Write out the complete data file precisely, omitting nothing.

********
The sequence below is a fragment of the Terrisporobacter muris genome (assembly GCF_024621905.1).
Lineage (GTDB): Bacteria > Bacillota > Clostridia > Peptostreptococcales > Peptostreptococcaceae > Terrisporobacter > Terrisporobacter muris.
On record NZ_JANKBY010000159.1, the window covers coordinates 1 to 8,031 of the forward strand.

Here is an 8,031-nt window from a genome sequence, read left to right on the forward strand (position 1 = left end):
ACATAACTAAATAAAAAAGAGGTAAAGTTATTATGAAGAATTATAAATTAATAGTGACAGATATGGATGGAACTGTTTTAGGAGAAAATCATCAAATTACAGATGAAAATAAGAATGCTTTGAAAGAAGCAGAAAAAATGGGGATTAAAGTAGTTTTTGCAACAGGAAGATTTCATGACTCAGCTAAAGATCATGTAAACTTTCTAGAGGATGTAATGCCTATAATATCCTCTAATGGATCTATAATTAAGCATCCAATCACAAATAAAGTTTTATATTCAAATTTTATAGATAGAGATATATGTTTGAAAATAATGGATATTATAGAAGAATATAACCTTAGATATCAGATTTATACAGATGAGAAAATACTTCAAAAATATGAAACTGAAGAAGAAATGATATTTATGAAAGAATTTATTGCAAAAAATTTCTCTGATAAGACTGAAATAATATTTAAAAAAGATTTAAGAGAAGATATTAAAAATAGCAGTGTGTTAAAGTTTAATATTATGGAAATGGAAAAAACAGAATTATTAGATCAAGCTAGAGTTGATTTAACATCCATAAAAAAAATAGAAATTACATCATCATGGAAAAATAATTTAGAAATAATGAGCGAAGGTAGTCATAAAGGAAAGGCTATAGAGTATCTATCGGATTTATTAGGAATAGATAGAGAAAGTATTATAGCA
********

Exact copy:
The sequence below is a fragment of the Terrisporobacter muris genome (assembly GCF_024621905.1).
Lineage (GTDB): Bacteria > Bacillota > Clostridia > Peptostreptococcales > Peptostreptococcaceae > Terrisporobacter > Terrisporobacter muris.
On record NZ_JANKBY010000159.1, the window covers coordinates 1 to 8,031 of the forward strand.

Here is an 8,031-nt window from a genome sequence, read left to right on the forward strand (position 1 = left end):
ACATAACTAAATAAAAAAGAGGTAAAGTTATTATGAAGAATTATAAATTAATAGTGACAGATATGGATGGAACTGTTTTAGGAGAAAATCATCAAATTACAGATGAAAATAAGAATGCTTTGAAAGAAGCAGAAAAAATGGGGATTAAAGTAGTTTTTGCAACAGGAAGATTTCATGACTCAGCTAAAGATCATGTAAACTTTCTAGAGGATGTAATGCCTATAATATCCTCTAATGGATCTATAATTAAGCATCCAATCACAAATAAAGTTTTATATTCAAATTTTATAGATAGAGATATATGTTTGAAAATAATGGATATTATAGAAGAATATAACCTTAGATATCAGATTTATACAGATGAGAAAATACTTCAAAAATATGAAACTGAAGAAGAAATGATATTTATGAAAGAATTTATTGCAAAAAATTTCTCTGATAAGACTGAAATAATATTTAAAAAAGATTTAAGAGAAGATATTAAAAATAGCAGTGTGTTAAAGTTTAATATTATGGAAATGGAAAAAACAGAATTATTAGATCAAGCTAGAGTTGATTTAACATCCATAAAAAAAATAGAAATTACATCATCATGGAAAAATAATTTAGAAATAATGAGCGAAGGTAGTCATAAAGGAAAGGCTATAGAGTATCTATCGGATTTATTAGGAATAGATAGAGAAAGTATTATAGCA